Category: software

Don Melton’s video transcoding scripts

Don Melton has updated his very smart video encoding scripts to make them far more automated, and significantly faster too:

…this package automatically selects a platform-specific hardware video encoder rather than relying on a slower software encoder.

Using an encoder built into a CPU or video card means that even Blu-ray Disc-sized media can be transcoded 5 to 10 times faster than its original playback speed, depending on which hardware is available.

Slightly surprisingly (given his Apple background) he recommends Windows as the platform of choice, largely due to to nVidia’s superior NVENC encoder.

Encoding a 30GB BluRay rip of Princess Mononoke took about 15 minutes, which from memory is about half the time taken compared to his older software driven scripts. The resulting file was 6GB which is far more manageable. I haven’t tried a lower bitrate for portable devices yet.

(Tip: The scripts auto-detect any installed hardware encoders and choose the best one, but I had to force it using the —hevc flag. Turns out it was because I hadn’t updated my nVidia drivers to the latest required version, which the script log shows when you use the specific flags. Otherwise it simply falls back to software encoding, which I hadn’t noticed.)

I still struggle slightly with the logic of doing this given the price of storage these days, though it does make sense for Plex streaming efficiency and portability. But it also means you’re watching a lossy source, which seems counter intuitive when we’re all buying 4K OLED screens precisely because of their image quality.

However I suspect it’s like high quality lossy audio - blind testing can’t differentiate there, so hopefully the same thing applies here. I haven’t spent time doing an A/B comparison, but I trust that these scripts are already pretty well tested given their popularity. In any case I think I’ll keep the full fidelity rips somewhere. The ripping process using MakeMKV is pretty slow for BluRay, so it’s not something you would want to repeat.

Attention eaters

Great Craigmod essay on ‘becoming readers’, and the fierce competition books face:

The main adversary of book publishing is: Anything that eats attention. Publishing has always been a game of competing for attention. Any number of media inventions have threatened to finally eviscerate the book market: radio, movies, television, et cetera. But smartphones tip the scales unlike any previous object. They do so by placing into our pockets a perfect, always-at-hand vector for lopsided user contracts, arriving in the form of apps and websites.

Fascinating how he conflates Netflix with apps like Instagram and Twitter - all delivering an endless barrage of guff to hold your attention:

Browsing Netflix is an endless sensation of falling forward into ever more content. Previews auto-play. As soon as one episode in a series ends, the next begins before credits finish rolling. If there’s no other episodes in the series, random trailers begin to play. The very design of Netflix itself is constructed to reduce your ability to a) think about what you want to do, and b) step away from the service. It’s designed to be a boundless slurry of content poured directly into your eyeballs. In a way, it’s training us to never step back or even consider, say, reading a book or going for a walk.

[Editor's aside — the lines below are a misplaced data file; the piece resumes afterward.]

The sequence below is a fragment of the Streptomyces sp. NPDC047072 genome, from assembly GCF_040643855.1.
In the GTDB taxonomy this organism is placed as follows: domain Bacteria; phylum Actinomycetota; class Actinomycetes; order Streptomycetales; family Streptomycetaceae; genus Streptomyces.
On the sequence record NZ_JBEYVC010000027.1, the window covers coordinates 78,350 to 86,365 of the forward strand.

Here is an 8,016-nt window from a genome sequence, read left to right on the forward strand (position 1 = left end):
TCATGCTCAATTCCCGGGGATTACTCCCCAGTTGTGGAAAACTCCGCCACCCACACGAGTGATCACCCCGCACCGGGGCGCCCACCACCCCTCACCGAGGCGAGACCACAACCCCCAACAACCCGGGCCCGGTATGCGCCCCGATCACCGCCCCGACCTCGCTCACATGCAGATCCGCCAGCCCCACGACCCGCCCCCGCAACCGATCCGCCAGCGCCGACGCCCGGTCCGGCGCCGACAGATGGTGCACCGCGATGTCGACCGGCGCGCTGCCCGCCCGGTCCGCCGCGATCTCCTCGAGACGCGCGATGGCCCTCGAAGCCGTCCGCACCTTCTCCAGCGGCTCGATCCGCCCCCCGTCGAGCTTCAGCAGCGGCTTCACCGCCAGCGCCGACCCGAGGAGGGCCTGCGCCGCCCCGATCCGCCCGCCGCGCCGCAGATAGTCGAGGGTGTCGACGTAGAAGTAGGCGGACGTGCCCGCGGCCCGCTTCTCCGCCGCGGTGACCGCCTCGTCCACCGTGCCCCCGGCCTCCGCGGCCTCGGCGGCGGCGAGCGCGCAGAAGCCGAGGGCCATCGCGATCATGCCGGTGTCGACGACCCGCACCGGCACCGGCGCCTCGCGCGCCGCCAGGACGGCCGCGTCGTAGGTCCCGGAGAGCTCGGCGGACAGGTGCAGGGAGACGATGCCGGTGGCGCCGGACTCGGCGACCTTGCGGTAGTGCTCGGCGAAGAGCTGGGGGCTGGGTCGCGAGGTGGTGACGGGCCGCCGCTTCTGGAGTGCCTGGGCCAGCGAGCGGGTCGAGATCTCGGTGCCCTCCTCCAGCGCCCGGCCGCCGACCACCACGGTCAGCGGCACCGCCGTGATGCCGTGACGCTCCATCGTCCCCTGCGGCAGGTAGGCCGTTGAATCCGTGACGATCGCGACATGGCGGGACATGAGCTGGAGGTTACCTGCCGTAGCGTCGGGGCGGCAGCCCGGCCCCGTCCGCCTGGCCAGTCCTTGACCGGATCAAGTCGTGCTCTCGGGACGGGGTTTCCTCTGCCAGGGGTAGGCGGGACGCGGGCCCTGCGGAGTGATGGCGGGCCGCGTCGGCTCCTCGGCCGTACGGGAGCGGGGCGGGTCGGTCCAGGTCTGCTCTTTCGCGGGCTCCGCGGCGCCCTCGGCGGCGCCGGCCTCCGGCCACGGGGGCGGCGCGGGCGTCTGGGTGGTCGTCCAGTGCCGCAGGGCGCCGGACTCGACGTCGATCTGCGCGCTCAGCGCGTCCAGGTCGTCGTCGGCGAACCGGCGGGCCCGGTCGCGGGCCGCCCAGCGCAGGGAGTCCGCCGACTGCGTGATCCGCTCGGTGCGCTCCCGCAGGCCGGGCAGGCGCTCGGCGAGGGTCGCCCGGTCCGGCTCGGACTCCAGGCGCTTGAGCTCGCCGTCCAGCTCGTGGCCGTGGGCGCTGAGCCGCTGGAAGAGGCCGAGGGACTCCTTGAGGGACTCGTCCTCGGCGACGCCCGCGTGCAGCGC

Securing Windows

Twitter security celebrity1 SwiftOnSecurity maintains Decent Security, providing some nice detail on how to securely install your Windows machines, and then how to maintain and recover them (particularly useful when your relatives call wondering why their browser is exploding):

This is a guide to bi-yearly maintenance for Windows 7 and higher. Although this isn’t a computer disinfection guide, it will remove many viruses and repair their damage.

Some of the info is incomplete, but it’s an excellent starting point.


  1. Talk about niche 

Secure IOS to Android messaging

WhisperSystems have updated their IOS app Signal so that it now supports private and secure text messaging between IOS and Android devices using TextSecure (the Android equivalent of Signal):

We cannot hear your conversations or see your messages, and no one else can either. Everything in Signal is always end-to-end encrypted, and painstakingly engineered in order to keep your communication safe.

The EFF agrees - no ads, no cost, no catches. A great way to claw back some of the privacy ground ceded in the name of convenience.

Secure messaging scorecard

The Electronic Frontier Foundation has created a very helpful secure messaging scorecard as part of their campaign for ‘secure and usable crypto’. Interesting to see just how insecure some of the bigger tools are:

Many options—including Google, Facebook, and Apple’s email products, Yahoo’s web and mobile chat, Secret, and WhatsApp—lack the end-to-end encryption that is necessary to protect against disclosure by the service provider. Several major messaging platforms, like QQ, Mxit, and the desktop version of Yahoo Messenger, have no encryption at all.

The anti-free-software movement

Nice argument from the Pinboard crew for paying for web services you like: if you don’t, someone will buy them or they’ll go out of business. Includes a handy chart.

Only companies the size of Google & Apple are immune to this, and the obvious trade-off is you’re at their mercy.

Related: Shifty Jelly, developers of the excellent Pocket Weather AU, on the joy and horror of independent app development. Having read the Pinboard piece, why not go buy a copy (for iOS & Android).

(via Marco.org)